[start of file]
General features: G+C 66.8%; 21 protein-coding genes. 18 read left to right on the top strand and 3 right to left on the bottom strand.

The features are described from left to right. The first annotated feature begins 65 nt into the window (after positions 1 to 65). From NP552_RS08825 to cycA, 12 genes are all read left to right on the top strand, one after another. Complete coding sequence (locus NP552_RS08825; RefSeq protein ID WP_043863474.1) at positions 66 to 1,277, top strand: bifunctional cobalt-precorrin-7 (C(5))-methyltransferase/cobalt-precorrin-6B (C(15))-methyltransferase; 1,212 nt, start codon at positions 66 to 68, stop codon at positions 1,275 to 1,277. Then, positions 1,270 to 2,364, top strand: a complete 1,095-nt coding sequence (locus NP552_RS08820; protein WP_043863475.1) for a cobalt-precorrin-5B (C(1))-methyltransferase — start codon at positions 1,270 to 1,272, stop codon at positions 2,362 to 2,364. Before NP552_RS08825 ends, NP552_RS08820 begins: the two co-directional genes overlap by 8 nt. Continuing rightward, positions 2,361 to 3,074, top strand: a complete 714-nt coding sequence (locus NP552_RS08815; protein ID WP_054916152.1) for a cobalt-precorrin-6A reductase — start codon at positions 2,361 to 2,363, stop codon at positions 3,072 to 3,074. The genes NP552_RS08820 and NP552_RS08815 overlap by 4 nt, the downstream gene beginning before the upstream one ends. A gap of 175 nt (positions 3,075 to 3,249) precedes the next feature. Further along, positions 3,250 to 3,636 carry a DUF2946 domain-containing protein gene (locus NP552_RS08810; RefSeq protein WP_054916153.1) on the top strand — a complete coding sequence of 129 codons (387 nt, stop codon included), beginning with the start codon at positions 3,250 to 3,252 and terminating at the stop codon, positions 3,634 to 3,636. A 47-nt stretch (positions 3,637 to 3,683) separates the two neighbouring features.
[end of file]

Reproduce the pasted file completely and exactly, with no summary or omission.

General features: G+C 66.8%; 21 protein-coding genes. 18 read left to right on the top strand and 3 right to left on the bottom strand.

The features are described from left to right. The first annotated feature begins 65 nt into the window (after positions 1 to 65). From NP552_RS08825 to cycA, 12 genes are all read left to right on the top strand, one after another. Complete coding sequence (locus NP552_RS08825; RefSeq protein ID WP_043863474.1) at positions 66 to 1,277, top strand: bifunctional cobalt-precorrin-7 (C(5))-methyltransferase/cobalt-precorrin-6B (C(15))-methyltransferase; 1,212 nt, start codon at positions 66 to 68, stop codon at positions 1,275 to 1,277. Then, positions 1,270 to 2,364, top strand: a complete 1,095-nt coding sequence (locus NP552_RS08820; protein WP_043863475.1) for a cobalt-precorrin-5B (C(1))-methyltransferase — start codon at positions 1,270 to 1,272, stop codon at positions 2,362 to 2,364. Before NP552_RS08825 ends, NP552_RS08820 begins: the two co-directional genes overlap by 8 nt. Continuing rightward, positions 2,361 to 3,074, top strand: a complete 714-nt coding sequence (locus NP552_RS08815; protein ID WP_054916152.1) for a cobalt-precorrin-6A reductase — start codon at positions 2,361 to 2,363, stop codon at positions 3,072 to 3,074. The genes NP552_RS08820 and NP552_RS08815 overlap by 4 nt, the downstream gene beginning before the upstream one ends. A gap of 175 nt (positions 3,075 to 3,249) precedes the next feature. Further along, positions 3,250 to 3,636 carry a DUF2946 domain-containing protein gene (locus NP552_RS08810; RefSeq protein WP_054916153.1) on the top strand — a complete coding sequence of 129 codons (387 nt, stop codon included), beginning with the start codon at positions 3,250 to 3,252 and terminating at the stop codon, positions 3,634 to 3,636. A 47-nt stretch (positions 3,637 to 3,683) separates the two neighbouring features.